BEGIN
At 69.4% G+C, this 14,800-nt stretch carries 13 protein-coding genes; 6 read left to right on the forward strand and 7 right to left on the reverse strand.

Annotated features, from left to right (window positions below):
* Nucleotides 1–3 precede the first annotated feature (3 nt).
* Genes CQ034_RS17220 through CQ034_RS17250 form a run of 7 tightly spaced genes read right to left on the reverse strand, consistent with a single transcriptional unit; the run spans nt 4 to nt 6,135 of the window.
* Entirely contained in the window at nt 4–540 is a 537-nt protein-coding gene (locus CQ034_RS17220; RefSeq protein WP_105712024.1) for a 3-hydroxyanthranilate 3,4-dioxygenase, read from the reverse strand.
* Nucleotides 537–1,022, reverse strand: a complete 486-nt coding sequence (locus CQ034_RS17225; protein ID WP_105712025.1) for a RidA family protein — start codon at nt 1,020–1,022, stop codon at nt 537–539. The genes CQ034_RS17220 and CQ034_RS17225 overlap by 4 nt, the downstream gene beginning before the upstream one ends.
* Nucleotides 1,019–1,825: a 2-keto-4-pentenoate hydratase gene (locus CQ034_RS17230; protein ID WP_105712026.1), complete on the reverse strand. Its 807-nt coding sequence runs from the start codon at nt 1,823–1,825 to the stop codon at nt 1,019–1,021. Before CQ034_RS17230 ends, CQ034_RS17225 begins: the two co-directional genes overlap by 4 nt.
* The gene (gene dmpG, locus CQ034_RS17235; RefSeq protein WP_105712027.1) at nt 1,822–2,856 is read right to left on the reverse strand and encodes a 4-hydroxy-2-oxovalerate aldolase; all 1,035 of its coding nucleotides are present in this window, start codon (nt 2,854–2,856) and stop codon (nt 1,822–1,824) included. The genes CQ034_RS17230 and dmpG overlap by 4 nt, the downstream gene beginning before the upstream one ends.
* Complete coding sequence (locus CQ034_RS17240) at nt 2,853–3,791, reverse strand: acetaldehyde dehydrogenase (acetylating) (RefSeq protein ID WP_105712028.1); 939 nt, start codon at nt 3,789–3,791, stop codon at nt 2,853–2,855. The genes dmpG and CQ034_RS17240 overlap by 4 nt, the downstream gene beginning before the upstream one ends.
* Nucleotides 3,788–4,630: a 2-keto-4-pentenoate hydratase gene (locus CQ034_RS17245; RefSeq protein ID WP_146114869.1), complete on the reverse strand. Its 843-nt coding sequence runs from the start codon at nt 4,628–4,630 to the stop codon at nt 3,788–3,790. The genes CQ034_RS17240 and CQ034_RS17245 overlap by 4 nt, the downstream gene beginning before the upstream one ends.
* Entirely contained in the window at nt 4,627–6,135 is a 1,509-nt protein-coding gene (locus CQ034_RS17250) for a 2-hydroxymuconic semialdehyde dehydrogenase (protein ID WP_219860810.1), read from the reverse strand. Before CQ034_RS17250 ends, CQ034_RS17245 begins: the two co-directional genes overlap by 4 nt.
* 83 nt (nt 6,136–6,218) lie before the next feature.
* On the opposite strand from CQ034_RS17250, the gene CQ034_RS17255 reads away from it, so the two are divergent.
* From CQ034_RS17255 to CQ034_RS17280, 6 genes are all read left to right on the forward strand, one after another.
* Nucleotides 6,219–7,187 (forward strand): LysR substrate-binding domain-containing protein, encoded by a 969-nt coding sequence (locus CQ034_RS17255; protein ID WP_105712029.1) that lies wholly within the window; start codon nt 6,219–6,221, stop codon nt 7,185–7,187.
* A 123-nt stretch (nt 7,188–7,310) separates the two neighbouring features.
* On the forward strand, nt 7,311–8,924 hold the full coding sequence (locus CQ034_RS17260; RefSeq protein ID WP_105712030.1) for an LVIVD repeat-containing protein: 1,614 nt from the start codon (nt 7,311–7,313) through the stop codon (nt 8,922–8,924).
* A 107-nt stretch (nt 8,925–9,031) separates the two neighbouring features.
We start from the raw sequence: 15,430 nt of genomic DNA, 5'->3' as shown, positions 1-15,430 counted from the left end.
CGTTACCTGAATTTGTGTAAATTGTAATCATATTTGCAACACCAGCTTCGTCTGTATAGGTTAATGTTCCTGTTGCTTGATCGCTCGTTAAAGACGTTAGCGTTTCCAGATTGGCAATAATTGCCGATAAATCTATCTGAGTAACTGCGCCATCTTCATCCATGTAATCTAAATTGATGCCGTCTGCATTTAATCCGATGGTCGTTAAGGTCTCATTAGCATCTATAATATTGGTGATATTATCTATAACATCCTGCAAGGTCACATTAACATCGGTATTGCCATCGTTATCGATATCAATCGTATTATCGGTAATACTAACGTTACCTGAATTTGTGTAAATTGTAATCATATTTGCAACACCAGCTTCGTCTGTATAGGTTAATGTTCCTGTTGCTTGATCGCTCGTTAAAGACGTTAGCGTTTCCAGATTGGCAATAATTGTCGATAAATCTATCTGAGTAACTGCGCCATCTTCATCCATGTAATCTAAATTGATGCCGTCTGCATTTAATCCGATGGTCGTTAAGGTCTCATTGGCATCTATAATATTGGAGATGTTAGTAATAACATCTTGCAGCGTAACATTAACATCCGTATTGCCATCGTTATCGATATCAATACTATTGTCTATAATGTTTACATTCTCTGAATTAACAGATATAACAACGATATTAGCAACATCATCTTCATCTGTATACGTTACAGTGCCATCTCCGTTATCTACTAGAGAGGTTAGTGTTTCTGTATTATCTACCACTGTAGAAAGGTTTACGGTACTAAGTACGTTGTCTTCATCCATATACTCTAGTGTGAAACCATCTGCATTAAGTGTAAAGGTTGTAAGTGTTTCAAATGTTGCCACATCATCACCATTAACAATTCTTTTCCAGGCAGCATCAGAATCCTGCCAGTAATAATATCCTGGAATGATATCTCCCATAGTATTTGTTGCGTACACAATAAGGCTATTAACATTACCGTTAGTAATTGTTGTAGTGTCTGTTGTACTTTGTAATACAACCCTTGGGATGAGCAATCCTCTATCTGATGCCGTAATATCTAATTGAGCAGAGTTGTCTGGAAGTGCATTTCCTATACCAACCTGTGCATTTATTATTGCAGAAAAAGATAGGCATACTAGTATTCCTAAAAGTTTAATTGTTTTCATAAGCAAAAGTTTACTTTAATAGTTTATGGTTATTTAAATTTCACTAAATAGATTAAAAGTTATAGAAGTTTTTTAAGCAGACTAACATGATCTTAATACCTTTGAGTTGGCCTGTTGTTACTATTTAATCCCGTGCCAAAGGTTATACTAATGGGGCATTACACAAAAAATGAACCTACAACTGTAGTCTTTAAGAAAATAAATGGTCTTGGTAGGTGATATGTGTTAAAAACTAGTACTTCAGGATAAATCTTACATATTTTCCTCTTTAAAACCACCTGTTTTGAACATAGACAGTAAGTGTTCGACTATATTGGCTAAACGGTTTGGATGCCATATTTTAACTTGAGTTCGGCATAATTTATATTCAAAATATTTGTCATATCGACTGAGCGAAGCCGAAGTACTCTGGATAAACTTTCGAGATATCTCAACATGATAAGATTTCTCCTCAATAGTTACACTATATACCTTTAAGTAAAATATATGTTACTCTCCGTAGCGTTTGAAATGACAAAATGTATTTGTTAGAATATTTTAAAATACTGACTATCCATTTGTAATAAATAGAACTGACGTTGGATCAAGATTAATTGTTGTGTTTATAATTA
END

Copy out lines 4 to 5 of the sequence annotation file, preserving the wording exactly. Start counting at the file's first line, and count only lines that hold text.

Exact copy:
* Genes CQ034_RS17220 through CQ034_RS17250 form a run of 7 tightly spaced genes read right to left on the reverse strand, consistent with a single transcriptional unit; the run spans nt 4 to nt 6,135 of the window.
* Entirely contained in the window at nt 4–540 is a 537-nt protein-coding gene (locus CQ034_RS17220; RefSeq protein WP_105712024.1) for a 3-hydroxyanthranilate 3,4-dioxygenase, read from the reverse strand.